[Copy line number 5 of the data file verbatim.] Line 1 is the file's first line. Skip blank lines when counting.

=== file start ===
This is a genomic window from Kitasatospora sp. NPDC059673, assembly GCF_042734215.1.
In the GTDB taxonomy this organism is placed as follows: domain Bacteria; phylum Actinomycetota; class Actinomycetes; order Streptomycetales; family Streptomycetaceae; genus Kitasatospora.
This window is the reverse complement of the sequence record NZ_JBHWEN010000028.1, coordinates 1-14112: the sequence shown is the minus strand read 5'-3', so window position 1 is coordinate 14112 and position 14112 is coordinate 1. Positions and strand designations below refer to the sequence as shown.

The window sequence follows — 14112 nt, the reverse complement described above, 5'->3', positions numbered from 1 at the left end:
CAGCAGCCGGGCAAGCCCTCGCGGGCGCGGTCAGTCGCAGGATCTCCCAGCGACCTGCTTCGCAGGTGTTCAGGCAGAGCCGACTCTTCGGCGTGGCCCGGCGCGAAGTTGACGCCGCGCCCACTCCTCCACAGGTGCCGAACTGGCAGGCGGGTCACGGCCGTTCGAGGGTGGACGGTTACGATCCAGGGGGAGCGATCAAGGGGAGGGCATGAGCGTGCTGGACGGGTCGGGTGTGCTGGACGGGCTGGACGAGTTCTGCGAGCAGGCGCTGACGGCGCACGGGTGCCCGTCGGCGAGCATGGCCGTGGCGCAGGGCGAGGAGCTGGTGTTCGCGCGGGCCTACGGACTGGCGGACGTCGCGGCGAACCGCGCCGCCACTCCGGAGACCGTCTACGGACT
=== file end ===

CAGCAGCCGGGCAAGCCCTCGCGGGCGCGGTCAGTCGCAGGATCTCCCAGCGACCTGCTTCGCAGGTGTTCAGGCAGAGCCGACTCTTCGGCGTGGCCCGGCGCGAAGTTGACGCCGCGCCCACTCCTCCACAGGTGCCGAACTGGCAGGCGGGTCACGGCCGTTCGAGGGTGGACGGTTACGATCCAGGGGGAGCGATCAAGGGGAGGGCATGAGCGTGCTGGACGGGTCGGGTGTGCTGGACGGGCTGGACGAGTTCTGCGAGCAGGCGCTGACGGCGCACGGGTGCCCGTCGGCGAGCATGGCCGTGGCGCAGGGCGAGGAGCTGGTGTTCGCGCGGGCCTACGGACTGGCGGACGTCGCGGCGAACCGCGCCGCCACTCCGGAGACCGTCTACGGACT